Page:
From the book, “killing Our Own”
It has been almost 20 years since the Three Mile Island accident. History has not been kind to the idea that the accident harmed anyone in the area. There is a web site called the “Junk Science” web site that has published some interesting material about this issue. Here is a quote from that site that includes a quote from the court that decided the issue of possible health effects to residents in the vicinity of the accident. Some residents had sued the utility claiming that they had developed cancer as a result of the accident. The presiding judge refused to allow the case to go to trial because of lack of evidence.
“Although the plaintiffs claimed over 100 rems of exposure (a level experienced by some of the survivors of the atomic bomb explosion at Hiroshima), the court noted that, to win, they would only have to present evidence of exposure to 10 rems of radiation. Still, the plaintiffs failed to produce evidence of even this exposure level.”
As the court stated:
“The parties… have had nearly two decades to muster evidence in support of their respective cases… The paucity of proof alleged in support of the Plaintiffs’ case is manifest. The court searched for any and all evidence which construed in a light most favorable to Plaintiffs’ case creates a genuine issue of material fact warranting submission of the claims to a jury. This effort has been in vain.”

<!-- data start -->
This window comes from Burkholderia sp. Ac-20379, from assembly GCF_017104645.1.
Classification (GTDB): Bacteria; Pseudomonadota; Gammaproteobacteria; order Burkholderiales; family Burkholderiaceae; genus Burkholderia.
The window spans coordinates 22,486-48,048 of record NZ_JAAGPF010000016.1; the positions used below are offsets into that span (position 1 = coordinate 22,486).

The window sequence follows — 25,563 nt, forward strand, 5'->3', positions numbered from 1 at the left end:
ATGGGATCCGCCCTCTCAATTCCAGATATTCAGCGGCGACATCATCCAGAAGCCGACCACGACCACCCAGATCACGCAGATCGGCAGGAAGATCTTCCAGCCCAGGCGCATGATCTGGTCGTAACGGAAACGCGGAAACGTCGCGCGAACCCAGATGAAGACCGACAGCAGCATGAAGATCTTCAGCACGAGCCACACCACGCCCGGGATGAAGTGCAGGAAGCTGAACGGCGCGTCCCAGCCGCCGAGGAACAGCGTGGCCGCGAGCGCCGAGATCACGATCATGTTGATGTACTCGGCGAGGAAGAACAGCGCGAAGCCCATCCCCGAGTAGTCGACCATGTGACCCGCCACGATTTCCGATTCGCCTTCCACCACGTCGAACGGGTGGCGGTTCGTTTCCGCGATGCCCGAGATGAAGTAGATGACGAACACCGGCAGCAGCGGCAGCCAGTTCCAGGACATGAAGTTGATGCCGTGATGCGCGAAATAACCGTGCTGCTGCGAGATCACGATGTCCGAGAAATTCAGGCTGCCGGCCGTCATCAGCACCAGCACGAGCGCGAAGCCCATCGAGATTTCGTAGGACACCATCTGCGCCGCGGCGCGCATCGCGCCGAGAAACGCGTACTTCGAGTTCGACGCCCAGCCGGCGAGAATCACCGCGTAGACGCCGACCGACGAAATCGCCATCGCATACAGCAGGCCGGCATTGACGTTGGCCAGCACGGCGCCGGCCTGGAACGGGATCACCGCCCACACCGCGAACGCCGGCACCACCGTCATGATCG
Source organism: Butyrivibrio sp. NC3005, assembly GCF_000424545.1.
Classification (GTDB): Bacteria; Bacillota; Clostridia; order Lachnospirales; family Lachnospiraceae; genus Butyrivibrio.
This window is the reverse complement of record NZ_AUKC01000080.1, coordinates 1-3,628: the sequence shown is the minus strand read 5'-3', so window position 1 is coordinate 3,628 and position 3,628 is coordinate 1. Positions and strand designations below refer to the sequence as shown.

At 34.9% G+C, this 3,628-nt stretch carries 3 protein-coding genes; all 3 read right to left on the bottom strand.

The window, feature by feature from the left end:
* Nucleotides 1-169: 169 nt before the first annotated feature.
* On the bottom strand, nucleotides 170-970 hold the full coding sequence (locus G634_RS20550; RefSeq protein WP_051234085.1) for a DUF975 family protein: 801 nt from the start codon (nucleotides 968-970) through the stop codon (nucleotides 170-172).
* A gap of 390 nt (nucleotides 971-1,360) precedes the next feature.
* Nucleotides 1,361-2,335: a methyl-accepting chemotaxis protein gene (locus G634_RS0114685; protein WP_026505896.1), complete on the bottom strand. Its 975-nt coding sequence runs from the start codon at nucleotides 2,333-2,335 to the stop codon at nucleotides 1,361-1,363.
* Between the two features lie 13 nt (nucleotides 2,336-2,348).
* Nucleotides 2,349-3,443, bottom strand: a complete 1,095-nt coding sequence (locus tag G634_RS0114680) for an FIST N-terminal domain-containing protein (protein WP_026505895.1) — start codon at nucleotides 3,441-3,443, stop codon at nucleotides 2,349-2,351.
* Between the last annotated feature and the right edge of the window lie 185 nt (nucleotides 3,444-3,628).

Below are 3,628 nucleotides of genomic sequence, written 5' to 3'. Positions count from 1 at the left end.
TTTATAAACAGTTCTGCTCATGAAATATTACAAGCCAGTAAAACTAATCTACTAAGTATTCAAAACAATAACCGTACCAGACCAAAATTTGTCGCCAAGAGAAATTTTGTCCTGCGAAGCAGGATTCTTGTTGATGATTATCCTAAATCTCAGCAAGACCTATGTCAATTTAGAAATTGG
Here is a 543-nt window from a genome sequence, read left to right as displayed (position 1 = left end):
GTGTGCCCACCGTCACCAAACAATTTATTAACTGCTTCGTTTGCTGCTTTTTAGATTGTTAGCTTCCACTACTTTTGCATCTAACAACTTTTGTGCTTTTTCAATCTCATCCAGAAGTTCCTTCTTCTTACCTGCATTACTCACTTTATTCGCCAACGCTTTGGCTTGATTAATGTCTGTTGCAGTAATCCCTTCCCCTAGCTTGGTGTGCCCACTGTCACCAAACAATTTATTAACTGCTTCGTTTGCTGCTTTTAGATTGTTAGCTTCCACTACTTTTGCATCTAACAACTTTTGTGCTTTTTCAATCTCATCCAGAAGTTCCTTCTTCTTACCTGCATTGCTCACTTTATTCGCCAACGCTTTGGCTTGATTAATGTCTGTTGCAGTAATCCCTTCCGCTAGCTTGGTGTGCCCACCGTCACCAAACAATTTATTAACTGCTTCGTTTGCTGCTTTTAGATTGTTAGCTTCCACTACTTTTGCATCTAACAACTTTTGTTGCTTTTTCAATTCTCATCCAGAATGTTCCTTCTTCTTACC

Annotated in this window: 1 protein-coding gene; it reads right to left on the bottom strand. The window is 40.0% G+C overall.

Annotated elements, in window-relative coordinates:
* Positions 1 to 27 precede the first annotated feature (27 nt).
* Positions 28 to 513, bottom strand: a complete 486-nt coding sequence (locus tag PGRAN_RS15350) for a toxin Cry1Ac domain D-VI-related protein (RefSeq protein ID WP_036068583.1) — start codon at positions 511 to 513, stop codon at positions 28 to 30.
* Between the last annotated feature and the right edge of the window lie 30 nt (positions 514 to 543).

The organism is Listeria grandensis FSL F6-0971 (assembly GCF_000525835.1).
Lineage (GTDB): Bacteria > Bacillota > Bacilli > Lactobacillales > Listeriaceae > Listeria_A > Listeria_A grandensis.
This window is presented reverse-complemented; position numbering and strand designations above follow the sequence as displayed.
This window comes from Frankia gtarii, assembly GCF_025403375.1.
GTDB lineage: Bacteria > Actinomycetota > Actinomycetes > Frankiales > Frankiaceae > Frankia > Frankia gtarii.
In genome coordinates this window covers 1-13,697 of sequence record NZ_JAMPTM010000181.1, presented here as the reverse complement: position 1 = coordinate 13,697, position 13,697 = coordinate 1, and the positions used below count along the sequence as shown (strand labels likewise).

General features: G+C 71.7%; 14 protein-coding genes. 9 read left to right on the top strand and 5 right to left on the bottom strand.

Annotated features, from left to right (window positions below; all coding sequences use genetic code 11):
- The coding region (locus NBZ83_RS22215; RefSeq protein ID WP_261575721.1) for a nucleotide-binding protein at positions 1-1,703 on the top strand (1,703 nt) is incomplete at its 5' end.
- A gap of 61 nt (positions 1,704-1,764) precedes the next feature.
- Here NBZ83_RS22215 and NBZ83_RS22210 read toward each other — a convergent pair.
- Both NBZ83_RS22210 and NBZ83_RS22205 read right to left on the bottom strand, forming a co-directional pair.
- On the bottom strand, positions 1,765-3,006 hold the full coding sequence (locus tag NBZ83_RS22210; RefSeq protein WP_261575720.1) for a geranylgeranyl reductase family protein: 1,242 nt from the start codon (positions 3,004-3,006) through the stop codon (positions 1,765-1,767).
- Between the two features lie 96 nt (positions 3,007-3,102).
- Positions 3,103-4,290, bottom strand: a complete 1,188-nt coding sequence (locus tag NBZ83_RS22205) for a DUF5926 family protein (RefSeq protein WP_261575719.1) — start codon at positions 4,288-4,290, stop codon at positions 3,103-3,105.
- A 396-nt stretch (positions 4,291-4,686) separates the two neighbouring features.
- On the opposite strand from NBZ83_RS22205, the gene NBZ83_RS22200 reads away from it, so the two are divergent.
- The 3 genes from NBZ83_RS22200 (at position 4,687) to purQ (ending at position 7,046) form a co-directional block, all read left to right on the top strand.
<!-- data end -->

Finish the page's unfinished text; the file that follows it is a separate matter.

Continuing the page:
The authors of “Killing Our Own” accepted the theory of Ernest Sternglass without any critical examination of his history or his standing in the radiation protection community. They could have mentioned, for instance, that he had long been viewed as something of an eccentric and a fringe element in the radiation protection community. Even when they wrote their book in the early 1908s, they could have discussed that similar claims by Sternglass had been sharply criticized and rejected a decade previously by the Health Physics Society and many leading experts in the radiation protection community. They could have also mentioned a long list of state and federal agencies that had considered and rejected the claims of Sternglass in regard to mortality and radiation in the environment. They could have mentioned all this, but instead, they confined their mention of opposition to Sternglass to the specific issue of the debate about Three Mile Island. The readers of the book thus were never given full information about how the previous claims of Sternglass had been so fully and completely rejected by the scientific community as well as the regulatory agencies. I will list below some information of this nature. The signers of this 1971 statement were some of the most distinguished members of the radiation protection community.